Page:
Publication of a 3,500-word report on dementia and guns “in Washington State and elsewhere” over the weekend in the Seattle Times seemed, to more than one reader, to have been curiously timed, and apparently tilted, to support a recently-submitted gun control initiative filed by a Seattle-based gun control lobbying group supported by wealthy elitists.
The story came from Kaiser Health News, and was originally published back on June 25. Why the wait to re-publish in a Seattle newspaper?
This one focused on a troubling problem for some people: what to do with someone’s firearms when an individual is diagnosed with Alzheimer disease. It is a problem for some families of gun owners — the late Charlton Heston, former president of the National Rifle Association was diagnosed with the disease — but is it just possible that reader “anchorclanker” put this story in its true perspective when writing, “Another day, another scare piece about firearms. What else is new, huh?
“Personally,” the comment continued, “I’m much more concerned about an overzealous and mistrustful government destroying my liberty than I am about getting capped by some codger.”
Initiative 1639 is the third gun control measure in Washington State bankrolled by the billionaire-backed Alliance for Gun Responsibility. The first was I-594, pushed ostensibly to keep guns out of the wrong hands by requiring so-called “universal background checks” on every gun transfer with a few exceptions for immediate family members. But in its aftermath, the Evergreen State has seen two high-profile multiple homicides, in Mukilteo at a teen party and at the Cascade Mall in Burlington. Shootings and killings continue in Seattle and other Washington cities.
I-1639 was advertised as a “safe schools” measure, raising the minimum age for purchasing a semi-auto rifle from 18 to 21 years, requiring training, a 10-day waiting period and, critics say, essentially defining any semi-auto rifle as an “assault weapon,” even commonly-owned .22-caliber arms as the Ruger 10/22 and Marlin Model 60.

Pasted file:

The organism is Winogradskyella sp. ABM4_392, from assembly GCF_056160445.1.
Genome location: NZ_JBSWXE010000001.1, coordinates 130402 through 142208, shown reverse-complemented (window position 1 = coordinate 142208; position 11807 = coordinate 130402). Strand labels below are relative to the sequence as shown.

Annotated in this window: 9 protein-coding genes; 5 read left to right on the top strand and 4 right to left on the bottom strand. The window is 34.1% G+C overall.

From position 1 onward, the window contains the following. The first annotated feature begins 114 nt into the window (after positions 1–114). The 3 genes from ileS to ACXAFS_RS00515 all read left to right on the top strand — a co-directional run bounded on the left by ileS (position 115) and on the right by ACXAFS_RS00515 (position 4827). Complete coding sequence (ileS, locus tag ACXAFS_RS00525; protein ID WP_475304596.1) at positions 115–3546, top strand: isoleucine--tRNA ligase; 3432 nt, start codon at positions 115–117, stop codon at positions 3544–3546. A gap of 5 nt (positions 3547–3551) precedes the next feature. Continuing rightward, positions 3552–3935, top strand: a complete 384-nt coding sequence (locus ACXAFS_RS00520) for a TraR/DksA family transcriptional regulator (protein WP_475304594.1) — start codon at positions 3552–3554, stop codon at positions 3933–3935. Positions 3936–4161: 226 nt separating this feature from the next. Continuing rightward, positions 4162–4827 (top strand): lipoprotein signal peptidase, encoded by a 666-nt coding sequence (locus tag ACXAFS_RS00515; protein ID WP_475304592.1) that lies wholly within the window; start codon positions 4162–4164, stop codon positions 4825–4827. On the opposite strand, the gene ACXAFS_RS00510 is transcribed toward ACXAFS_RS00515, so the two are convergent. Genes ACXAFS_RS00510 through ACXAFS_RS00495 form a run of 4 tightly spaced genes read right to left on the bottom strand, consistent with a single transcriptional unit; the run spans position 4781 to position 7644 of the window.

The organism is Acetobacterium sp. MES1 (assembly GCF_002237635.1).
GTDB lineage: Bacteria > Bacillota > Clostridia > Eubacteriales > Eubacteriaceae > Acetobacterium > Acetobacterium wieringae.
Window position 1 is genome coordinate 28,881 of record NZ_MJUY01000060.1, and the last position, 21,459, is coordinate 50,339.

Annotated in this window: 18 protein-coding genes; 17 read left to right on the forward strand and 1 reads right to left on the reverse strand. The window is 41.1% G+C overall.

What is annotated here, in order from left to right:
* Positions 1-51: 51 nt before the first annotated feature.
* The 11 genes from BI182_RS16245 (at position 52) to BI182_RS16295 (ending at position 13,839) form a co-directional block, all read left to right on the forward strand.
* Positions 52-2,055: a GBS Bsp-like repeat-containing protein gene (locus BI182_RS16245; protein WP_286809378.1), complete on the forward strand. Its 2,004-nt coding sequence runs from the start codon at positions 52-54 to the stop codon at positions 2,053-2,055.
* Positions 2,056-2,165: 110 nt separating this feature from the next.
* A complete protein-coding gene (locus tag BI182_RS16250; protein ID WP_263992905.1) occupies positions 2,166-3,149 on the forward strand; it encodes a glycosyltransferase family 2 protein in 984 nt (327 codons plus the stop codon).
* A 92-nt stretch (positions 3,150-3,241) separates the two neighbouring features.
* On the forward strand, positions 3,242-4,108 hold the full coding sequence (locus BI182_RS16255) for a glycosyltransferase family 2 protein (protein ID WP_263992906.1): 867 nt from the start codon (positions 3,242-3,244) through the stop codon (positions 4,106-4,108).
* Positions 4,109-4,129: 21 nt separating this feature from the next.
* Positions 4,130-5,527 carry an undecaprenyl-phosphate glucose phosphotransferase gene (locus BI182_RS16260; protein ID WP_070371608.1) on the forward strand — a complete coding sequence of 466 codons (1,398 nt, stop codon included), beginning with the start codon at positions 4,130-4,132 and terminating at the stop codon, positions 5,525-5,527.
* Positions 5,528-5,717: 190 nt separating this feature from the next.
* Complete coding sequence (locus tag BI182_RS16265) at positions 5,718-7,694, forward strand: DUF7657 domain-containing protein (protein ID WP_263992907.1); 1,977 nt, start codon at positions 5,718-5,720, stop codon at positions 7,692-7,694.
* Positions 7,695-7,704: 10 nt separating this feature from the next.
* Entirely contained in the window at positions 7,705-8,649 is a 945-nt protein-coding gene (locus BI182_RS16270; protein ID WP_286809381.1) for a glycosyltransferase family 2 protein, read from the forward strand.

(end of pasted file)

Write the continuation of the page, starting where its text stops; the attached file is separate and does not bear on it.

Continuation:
While stories like this seem popular with newspaper editors, by contrast there has been relatively little publicity about a court ruling the other day in Ohio. There, a judge ruled that a ban on so-called “bump stocks” by the City of Columbus is illegal, as reported by the Outdoor Wire. That ruling came in a lawsuit against the ban by the Buckeye Firearms Foundation and Ohioans for Concealed Carry.
The judge ruled that the regulation violated Ohio’s preemption statute and granted a permanent injunction. An appeal would not be surprising, because cities don’t like preemption statutes.
Seattle and Everett are pushing that envelope right now, adopting local gun control ordinances on “safe storage” and reporting lost or stolen guns to police within 24 hours. These are clearly challenges to Washington’s 35-year-old preemption law.
Buried in the dementia story is an observation by Dr. Arthur Przebinda, with Doctors for Responsible Gun Ownership, a project of the Second Amendment Foundation, and it also adds perspective to the story, and to any other such report that might appear between now and the November election on the gun measure.
Przebinda bluntly says that discussing the possibility of a dementia-related shooting is a “bloody shirt-waving tactic that’s used to stir emotions to advance support for a particular policy endpoint.”
And that, according to Second Amendment advocates, is what drives gun control campaigns like the one in Washington: Emotion.
According to the FBI Uniform Crime Report, rifles of any kind are used in a fraction of homicides in any given year, maybe 2-3 percent. In 2016, the most recent year for which data is available, only 11 of the 127 firearm-related slayings involved rifles, and that included the eight people who died at Mukilteo and Burlington, so 2016 might be an anomaly.
As Dr. Przebinda explained to the writers at Kaiser, “the data is what should be driving our policy discussion, not fear or fear mongering. It’s bad science.”
And he also said something else that should alarm not only gun owners but all civil rights advocates. He suggested that researchers who raise the dementia issue are “seeking ways to disarm as many people as possible.”